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Bowie: A Biography [Paperback]

Marc Spitz
5.0 out of 5 stars  See all reviews (3 customer reviews)
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Book Description

Oct. 5 2010
Finally an expansive biography of one of the twentieth century’s greatest music and cultural icons

From noted author and rock ’n’ roll journalist Marc Spitz comes a major David Bowie biography to rival any other. Following Bowie’s life from his start as David Jones, an R & B—loving kid from Bromley, England, to his rise to rock ’n’ roll aristocracy as David Bowie, Bowie recounts his career but also reveals how much his music has influenced other musicians and forever changed the landscape of the modern era. Along the way, Spitz reflects on how growing up with Bowie as his soundtrack and how writing this definitive book on Bowie influenced him in ways he never expected, adding a personal dimension that Bowie fans and those passionate about art and culture will connect with and that no other bio on the artist offers.

Bowie takes an in-depth look at the culture of postwar England in which Bowie grew up, the mod and hippie scenes of swinging London in the sixties, the sex and drug-fueled glitter scene of the early seventies when Bowie’s alter-ego Ziggy Stardust was born, his rise to global stardom in the eighties and his subsequent status as an elder statesman of alternative culture. Spitz puts each incarnation of Bowie into the context of its era, creating a cultural time line that is intriguing both for its historical significance as well as for its delineation of this rock ’n’ roll legend, the first musician to evolve a coherent vision after the death of the sixties dream.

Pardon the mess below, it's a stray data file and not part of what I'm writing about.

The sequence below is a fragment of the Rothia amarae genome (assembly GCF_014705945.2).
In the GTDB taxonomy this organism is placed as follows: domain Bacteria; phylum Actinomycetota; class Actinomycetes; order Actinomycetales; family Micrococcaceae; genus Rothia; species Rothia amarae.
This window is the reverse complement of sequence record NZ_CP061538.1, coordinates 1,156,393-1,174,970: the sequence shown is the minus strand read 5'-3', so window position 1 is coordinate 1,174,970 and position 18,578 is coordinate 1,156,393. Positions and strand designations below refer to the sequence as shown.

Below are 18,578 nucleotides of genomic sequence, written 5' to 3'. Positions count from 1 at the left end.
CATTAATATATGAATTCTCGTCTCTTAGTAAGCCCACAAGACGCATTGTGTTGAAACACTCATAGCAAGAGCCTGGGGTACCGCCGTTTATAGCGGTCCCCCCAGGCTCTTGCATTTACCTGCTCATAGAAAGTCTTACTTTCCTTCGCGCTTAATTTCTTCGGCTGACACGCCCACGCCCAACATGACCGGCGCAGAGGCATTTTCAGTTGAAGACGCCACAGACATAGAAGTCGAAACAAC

Amid the sex, drugs and rock ’n’ roll mayhem, a deeper portrait of the artist emerges. Bowie’s early struggles to go from follower to leader, his tricky relationship with art and commerce and Buddhism and the occult, his complicated family life, his open romantic relationship and, finally, his perceived disavowal of all that made him a touchstone for outcasts are all thoughtfully explored. A fresh evaluation of his recorded work, as well as his film, stage and video performances, is included as well.